Magnesium threonate is a form of the essential mineral magnesium. The body requires magnesium for various functions, including protein synthesis, glucose control, and nerve function.
Magnesium is essential for many of the body’s processes. According to a
Magnesium threonate, or
This article looks at magnesium threonate, its benefits, and possible side effects. It also explores the importance of magnesium in the body and the symptoms an individual may experience with magnesium deficiency.
Some animal studies have found that magnesium threonate can increase magnesium ions in the brain and improve cognitive function.
For example, a
In light of these findings, people may take magnesium L-threonate for its potential cognitive benefits and to normalize their magnesium levels. However, there is a lack of research to support these effects in humans.
Magnesium threonate could have
Read about supplements for the brain.
If an individual ingests
Ingesting more than 5,000 milligrams (mg) of magnesium per day, usually from magnesium-containing laxatives and antacids, can cause magnesium toxicity, leading to symptoms such as:
- low blood pressure
- urine retention
- muscle weakness
- nausea and vomiting
- difficulty breathing
- irregular heartbeat
- cardiac arrest
Some medications can affect magnesium levels or interact with magnesium supplements. People taking the following medications should discuss their magnesium intake with a healthcare professional:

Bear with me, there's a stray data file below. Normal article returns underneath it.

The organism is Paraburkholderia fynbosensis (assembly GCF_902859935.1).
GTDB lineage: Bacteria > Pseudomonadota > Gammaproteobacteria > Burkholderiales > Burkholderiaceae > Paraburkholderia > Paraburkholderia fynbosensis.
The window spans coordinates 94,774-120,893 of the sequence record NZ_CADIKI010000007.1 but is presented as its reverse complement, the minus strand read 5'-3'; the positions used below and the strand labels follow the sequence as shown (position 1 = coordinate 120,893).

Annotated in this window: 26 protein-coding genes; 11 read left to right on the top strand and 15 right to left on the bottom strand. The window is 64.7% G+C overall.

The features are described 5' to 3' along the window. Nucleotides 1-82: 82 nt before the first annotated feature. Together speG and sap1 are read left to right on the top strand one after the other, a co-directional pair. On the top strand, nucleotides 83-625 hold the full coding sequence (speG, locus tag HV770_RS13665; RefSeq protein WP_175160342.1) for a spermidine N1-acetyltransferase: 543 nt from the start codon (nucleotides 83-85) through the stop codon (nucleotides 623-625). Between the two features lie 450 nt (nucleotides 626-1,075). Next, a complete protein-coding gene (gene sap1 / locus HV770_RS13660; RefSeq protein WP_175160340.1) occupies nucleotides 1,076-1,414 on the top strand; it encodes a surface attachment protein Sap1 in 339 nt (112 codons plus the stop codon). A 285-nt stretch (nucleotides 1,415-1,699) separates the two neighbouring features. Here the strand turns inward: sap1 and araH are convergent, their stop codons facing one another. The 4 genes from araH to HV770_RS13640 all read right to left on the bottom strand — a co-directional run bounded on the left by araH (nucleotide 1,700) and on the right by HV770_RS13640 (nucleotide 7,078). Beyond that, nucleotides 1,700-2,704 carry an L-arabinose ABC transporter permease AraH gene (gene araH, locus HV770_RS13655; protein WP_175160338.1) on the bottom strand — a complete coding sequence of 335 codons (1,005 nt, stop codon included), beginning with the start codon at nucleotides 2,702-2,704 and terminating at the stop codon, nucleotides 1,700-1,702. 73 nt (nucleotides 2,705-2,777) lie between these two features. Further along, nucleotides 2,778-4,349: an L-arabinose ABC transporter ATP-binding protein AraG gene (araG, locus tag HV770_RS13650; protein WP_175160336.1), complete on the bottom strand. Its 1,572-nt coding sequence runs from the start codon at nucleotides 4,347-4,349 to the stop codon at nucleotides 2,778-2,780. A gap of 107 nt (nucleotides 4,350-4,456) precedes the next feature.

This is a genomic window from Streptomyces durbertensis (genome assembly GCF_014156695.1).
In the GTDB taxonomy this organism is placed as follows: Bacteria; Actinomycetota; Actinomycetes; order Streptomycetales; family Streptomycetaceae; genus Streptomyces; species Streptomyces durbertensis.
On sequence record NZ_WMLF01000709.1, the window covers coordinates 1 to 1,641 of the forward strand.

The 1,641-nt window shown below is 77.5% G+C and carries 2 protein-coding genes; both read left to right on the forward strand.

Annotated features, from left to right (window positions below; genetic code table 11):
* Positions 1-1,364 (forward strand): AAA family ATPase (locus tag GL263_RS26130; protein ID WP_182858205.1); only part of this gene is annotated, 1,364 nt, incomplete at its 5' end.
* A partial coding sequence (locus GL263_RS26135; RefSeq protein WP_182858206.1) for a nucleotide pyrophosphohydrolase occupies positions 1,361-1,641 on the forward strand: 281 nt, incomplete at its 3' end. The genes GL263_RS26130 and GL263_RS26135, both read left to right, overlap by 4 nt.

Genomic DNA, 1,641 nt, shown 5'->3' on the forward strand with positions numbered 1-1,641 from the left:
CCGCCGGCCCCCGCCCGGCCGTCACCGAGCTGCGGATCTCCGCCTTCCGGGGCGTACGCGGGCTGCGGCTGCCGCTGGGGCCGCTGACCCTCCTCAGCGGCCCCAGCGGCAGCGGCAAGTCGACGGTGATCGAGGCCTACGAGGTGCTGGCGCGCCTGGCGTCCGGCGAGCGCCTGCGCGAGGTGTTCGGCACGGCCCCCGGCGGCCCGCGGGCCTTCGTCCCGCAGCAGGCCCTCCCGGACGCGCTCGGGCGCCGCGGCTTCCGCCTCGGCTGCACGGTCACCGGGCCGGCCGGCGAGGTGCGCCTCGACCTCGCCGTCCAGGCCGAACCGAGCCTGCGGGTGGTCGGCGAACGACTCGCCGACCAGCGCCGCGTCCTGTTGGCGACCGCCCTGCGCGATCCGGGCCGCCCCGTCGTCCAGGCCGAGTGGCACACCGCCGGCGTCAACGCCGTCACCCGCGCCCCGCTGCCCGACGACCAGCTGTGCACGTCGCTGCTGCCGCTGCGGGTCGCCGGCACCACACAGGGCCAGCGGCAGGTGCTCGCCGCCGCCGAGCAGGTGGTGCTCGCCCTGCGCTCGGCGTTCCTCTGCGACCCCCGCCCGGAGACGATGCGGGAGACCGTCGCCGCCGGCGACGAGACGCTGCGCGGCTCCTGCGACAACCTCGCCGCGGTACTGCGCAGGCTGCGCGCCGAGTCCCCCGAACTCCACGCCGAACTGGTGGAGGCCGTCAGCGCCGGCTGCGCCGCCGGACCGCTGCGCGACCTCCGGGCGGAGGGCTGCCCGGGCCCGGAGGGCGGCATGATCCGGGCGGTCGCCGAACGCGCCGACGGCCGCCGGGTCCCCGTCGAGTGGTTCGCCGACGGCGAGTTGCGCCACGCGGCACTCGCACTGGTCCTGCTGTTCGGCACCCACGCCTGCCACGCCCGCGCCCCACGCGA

Recommended dietary allowances (RDAs) are the intake levels of essential nutrients that meet the nutrient needs of most people.
Currently, no recommended daily allowance exists for magnesium L-threonate.
Magnesium intake recommendations vary. The RDAs for males and females over 31 years are
These values change for females during pregnancy and lactation as follows:
|Magnesium RDA during pregnancy
|Magnesium RDA during lactation
|Females aged 19–30 years
|Females aged 31–50 years
The Office of Dietary Supplements states the upper limits for magnesium supplements and medications. The upper limits are lower than RDAs because RDAs include magnesium from all sources, including diet and supplements.
The upper limit for supplemental magnesium for males and females aged 19 years and over, including pregnant and lactating females, is 350 mg. People taking magnesium supplements and medications containing magnesium should ensure they do not exceed this dose. If in doubt, discuss magnesium intake with a healthcare professional.
Learn more about foods high in magnesium.
Magnesium is a mineral that is
- protein synthesis
- brain function
- muscle and nerve function
- blood sugar control
- blood pressure regulation
- energy production
- glycolysis, the breakdown of glucose to produce energy
- DNA synthesis
- bone development
- calcium and potassium transport
Learn more about why we need magnesium.
However, people may develop a magnesium deficiency if they eat a diet low in magnesium, have an alcohol use disorder, take certain medications, or have certain other health conditions.
Early symptoms of magnesium deficiency include:
- loss of appetite
If the deficiency continues, a person may develop:
In severe cases, the individual may also develop low serum calcium or potassium levels because of the disruption to how their body manages mineral homeostasis or balance.
Learn more about magnesium deficiency here.
Magnesium threonate is one of the various forms of magnesium. Magnesium is an important mineral in the body.
Magnesium is essential for over 300 enzyme reactions and plays a role in DNA synthesis, muscle and nerve function, mental abilities, and more.
If an individual has a magnesium deficiency, they can experience symptoms ranging from nausea and vomiting to severe heart problems.
Animal studies suggest that magnesium threonate may have benefits for cognitive function but there is no evidence of this effect in humans.